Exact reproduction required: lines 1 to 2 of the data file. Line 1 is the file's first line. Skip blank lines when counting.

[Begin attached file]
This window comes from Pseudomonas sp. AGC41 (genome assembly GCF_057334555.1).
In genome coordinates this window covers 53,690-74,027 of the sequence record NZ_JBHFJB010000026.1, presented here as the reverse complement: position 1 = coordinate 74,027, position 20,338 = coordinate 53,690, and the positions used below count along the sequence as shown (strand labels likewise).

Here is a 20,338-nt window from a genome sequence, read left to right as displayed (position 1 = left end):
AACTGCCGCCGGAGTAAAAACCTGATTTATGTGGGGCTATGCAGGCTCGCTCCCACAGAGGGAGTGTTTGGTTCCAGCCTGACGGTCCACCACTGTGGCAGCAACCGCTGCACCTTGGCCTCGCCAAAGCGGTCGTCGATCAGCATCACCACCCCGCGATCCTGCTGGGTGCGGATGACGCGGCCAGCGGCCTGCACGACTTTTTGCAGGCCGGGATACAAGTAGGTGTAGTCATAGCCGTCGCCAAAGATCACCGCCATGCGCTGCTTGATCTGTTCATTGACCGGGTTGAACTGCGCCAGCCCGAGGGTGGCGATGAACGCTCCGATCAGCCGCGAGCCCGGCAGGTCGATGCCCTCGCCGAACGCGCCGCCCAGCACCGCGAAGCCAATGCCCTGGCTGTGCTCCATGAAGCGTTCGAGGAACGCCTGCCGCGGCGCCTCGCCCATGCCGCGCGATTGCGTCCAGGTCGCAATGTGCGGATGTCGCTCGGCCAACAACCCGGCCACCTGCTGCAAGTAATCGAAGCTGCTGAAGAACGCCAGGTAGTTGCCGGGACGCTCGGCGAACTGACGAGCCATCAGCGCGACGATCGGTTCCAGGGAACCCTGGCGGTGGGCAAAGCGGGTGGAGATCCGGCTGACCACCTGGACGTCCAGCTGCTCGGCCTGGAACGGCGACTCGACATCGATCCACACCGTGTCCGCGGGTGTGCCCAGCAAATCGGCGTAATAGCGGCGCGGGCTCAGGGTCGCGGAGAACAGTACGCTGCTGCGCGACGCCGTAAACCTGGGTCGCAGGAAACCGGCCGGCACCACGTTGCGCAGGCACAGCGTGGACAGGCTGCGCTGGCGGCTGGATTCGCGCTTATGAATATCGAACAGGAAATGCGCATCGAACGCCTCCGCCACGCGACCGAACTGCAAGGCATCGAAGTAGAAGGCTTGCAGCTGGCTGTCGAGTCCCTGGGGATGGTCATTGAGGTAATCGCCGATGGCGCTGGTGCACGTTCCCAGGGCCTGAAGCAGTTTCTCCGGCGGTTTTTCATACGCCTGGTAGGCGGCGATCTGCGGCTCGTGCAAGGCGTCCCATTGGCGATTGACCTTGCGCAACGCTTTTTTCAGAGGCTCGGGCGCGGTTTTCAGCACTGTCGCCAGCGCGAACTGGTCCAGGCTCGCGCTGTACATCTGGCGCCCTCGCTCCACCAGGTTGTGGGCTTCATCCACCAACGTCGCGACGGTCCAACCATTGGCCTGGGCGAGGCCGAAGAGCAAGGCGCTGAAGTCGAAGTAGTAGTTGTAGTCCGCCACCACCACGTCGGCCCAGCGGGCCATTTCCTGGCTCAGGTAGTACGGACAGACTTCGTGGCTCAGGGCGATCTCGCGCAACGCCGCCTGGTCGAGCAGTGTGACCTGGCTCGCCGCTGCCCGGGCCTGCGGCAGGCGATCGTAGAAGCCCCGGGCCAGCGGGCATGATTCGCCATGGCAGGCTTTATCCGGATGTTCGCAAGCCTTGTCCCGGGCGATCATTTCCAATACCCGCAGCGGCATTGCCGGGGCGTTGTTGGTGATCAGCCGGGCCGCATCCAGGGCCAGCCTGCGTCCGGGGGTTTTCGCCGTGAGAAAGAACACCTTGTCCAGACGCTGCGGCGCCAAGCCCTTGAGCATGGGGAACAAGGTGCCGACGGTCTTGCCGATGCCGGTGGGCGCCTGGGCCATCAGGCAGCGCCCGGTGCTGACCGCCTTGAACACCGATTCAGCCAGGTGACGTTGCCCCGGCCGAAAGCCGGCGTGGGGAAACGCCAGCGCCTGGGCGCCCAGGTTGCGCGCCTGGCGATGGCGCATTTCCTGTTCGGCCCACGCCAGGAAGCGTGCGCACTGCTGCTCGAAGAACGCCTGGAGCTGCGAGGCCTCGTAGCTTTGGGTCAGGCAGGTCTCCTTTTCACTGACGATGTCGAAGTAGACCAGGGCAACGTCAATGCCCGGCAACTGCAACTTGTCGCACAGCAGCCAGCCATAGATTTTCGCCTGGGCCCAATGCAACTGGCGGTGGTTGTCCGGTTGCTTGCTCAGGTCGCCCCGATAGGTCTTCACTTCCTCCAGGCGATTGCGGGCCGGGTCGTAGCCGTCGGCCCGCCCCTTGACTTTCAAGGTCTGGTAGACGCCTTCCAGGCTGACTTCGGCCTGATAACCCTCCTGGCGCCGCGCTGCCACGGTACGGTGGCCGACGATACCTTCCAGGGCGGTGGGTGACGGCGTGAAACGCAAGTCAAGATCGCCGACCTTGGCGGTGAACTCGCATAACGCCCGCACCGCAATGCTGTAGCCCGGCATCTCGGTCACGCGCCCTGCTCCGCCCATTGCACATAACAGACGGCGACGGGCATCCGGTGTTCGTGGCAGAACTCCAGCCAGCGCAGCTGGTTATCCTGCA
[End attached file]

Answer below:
This window comes from Pseudomonas sp. AGC41 (genome assembly GCF_057334555.1).
In genome coordinates this window covers 53,690-74,027 of the sequence record NZ_JBHFJB010000026.1, presented here as the reverse complement: position 1 = coordinate 74,027, position 20,338 = coordinate 53,690, and the positions used below count along the sequence as shown (strand labels likewise).